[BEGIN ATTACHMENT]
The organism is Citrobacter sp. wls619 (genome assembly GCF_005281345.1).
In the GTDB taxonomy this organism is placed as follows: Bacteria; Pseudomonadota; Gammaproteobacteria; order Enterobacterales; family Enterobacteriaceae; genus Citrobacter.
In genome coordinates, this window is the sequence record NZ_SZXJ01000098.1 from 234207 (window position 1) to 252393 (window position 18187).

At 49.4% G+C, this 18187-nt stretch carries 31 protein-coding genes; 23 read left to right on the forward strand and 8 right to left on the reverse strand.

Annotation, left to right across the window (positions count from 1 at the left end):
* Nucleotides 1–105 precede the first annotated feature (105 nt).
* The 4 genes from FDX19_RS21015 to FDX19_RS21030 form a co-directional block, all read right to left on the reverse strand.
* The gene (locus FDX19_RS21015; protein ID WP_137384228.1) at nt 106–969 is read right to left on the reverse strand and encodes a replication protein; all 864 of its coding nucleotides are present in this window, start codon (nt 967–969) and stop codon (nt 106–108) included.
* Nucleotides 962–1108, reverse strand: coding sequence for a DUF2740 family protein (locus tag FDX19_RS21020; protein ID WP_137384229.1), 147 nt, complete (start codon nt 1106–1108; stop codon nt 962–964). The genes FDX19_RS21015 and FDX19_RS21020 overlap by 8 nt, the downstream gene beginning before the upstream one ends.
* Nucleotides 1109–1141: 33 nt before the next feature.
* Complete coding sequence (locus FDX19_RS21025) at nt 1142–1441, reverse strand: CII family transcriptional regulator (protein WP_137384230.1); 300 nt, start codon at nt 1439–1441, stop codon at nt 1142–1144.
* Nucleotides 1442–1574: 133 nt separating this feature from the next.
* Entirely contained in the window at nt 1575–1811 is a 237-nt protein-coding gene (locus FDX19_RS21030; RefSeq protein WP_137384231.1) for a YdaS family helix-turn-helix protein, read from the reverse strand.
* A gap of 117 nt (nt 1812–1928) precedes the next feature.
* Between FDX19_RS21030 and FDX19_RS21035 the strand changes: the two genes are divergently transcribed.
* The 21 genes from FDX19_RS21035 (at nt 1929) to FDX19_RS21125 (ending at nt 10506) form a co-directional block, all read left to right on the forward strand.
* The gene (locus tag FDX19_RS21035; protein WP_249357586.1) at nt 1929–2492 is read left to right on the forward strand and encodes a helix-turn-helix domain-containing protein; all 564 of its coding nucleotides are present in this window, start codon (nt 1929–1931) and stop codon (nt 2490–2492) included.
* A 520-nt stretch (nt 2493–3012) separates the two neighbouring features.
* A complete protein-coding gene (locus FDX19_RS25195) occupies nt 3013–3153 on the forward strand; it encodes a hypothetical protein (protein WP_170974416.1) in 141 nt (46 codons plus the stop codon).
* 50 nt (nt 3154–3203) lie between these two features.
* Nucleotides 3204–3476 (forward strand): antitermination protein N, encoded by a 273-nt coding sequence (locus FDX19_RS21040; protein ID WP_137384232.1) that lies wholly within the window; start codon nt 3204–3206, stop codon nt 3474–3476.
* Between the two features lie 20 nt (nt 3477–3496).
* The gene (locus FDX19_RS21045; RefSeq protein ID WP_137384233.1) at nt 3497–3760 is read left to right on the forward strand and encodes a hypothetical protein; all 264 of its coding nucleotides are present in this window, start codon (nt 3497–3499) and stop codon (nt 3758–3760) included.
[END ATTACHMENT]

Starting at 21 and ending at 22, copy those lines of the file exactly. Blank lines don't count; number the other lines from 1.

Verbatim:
* Nucleotides 3204–3476 (forward strand): antitermination protein N, encoded by a 273-nt coding sequence (locus FDX19_RS21040; protein ID WP_137384232.1) that lies wholly within the window; start codon nt 3204–3206, stop codon nt 3474–3476.
* Between the two features lie 20 nt (nt 3477–3496).